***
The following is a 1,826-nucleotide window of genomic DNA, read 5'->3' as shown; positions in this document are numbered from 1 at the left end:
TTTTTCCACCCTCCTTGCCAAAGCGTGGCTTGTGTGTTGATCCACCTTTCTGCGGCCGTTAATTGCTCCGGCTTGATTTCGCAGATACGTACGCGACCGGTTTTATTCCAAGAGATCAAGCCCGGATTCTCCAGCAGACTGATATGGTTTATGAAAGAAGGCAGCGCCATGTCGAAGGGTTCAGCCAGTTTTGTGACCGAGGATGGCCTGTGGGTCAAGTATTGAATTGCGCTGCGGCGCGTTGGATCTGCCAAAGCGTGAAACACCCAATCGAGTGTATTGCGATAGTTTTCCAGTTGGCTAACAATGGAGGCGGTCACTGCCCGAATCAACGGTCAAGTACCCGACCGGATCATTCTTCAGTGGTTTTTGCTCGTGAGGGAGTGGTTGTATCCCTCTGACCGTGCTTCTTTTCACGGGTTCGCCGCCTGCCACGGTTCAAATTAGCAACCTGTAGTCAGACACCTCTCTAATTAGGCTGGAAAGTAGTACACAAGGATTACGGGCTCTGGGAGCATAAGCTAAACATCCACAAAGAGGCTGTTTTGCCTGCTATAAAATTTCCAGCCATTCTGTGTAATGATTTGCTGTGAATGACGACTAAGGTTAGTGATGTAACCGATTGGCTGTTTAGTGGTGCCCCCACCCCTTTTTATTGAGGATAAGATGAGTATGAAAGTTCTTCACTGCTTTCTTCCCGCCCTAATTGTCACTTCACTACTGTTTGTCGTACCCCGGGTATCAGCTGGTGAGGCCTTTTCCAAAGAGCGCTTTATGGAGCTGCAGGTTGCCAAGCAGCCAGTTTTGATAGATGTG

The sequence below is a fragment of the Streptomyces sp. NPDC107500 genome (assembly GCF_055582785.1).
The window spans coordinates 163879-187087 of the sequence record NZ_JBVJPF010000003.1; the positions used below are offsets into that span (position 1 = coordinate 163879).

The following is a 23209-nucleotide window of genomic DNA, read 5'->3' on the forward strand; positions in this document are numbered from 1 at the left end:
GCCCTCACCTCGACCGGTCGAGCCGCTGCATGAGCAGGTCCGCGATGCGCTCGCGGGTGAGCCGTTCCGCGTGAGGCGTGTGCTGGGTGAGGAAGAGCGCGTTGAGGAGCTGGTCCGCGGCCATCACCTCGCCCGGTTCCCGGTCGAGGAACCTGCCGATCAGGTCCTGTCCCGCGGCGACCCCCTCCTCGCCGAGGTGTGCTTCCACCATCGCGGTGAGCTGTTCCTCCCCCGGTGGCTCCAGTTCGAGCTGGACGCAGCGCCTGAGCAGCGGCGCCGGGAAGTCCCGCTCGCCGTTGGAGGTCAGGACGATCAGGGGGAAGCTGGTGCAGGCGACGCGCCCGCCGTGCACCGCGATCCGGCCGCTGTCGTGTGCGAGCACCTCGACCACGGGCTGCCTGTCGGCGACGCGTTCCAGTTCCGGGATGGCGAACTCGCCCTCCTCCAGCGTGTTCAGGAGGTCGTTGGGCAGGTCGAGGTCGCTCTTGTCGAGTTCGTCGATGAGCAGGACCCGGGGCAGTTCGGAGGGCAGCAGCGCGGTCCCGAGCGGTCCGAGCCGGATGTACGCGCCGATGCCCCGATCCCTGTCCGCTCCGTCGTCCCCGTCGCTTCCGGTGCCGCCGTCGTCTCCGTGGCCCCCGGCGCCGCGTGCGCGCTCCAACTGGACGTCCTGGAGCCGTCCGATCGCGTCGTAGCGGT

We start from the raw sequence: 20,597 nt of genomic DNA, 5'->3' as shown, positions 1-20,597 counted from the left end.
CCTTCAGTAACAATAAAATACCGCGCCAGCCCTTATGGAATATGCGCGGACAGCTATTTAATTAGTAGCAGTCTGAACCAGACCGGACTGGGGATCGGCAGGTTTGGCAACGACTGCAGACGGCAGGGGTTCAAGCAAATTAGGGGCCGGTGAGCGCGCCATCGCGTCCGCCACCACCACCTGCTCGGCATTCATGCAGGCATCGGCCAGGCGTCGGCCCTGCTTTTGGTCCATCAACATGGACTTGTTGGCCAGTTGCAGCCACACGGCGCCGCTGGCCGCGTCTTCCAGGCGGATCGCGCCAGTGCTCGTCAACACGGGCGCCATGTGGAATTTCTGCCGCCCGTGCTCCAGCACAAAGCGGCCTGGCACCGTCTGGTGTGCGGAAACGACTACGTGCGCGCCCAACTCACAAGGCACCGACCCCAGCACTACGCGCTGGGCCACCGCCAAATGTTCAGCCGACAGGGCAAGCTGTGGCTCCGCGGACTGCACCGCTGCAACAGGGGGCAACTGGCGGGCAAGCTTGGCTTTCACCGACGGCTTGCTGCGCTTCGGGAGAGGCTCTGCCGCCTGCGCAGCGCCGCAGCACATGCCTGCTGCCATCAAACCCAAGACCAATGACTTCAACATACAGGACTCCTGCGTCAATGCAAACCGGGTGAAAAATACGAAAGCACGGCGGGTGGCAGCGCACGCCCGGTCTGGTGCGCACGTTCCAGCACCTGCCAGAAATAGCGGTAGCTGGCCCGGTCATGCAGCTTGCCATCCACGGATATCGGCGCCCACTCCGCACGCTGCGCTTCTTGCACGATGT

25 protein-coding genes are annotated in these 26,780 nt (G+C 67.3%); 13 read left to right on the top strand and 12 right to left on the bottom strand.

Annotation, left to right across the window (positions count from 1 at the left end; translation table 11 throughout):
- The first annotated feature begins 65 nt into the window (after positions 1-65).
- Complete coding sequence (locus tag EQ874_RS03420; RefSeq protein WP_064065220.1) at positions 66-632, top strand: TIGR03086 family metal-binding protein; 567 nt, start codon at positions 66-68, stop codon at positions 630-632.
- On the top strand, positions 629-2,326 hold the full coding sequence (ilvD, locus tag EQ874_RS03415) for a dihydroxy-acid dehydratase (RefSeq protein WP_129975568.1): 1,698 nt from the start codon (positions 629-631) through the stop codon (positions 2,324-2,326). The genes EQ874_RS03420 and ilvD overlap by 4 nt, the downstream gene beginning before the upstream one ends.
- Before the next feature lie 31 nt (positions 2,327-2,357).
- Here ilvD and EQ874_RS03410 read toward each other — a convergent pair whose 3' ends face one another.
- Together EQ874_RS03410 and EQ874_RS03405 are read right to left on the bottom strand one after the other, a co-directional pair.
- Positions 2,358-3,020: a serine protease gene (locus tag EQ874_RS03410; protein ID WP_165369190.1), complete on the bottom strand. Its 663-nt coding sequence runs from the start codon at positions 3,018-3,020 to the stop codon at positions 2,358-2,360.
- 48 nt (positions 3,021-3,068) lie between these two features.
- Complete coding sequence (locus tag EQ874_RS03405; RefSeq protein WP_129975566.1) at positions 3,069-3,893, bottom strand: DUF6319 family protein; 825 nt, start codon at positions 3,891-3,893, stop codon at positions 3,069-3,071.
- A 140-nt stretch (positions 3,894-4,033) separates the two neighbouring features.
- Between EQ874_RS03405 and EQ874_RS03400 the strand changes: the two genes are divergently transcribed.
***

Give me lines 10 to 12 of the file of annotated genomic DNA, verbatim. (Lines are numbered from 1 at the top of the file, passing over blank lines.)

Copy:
Annotation, left to right across the window (positions count from 1 at the left end; translation table 11 throughout):
- The first annotated feature begins 65 nt into the window (after positions 1-65).
- Complete coding sequence (locus tag EQ874_RS03420; RefSeq protein WP_064065220.1) at positions 66-632, top strand: TIGR03086 family metal-binding protein; 567 nt, start codon at positions 66-68, stop codon at positions 630-632.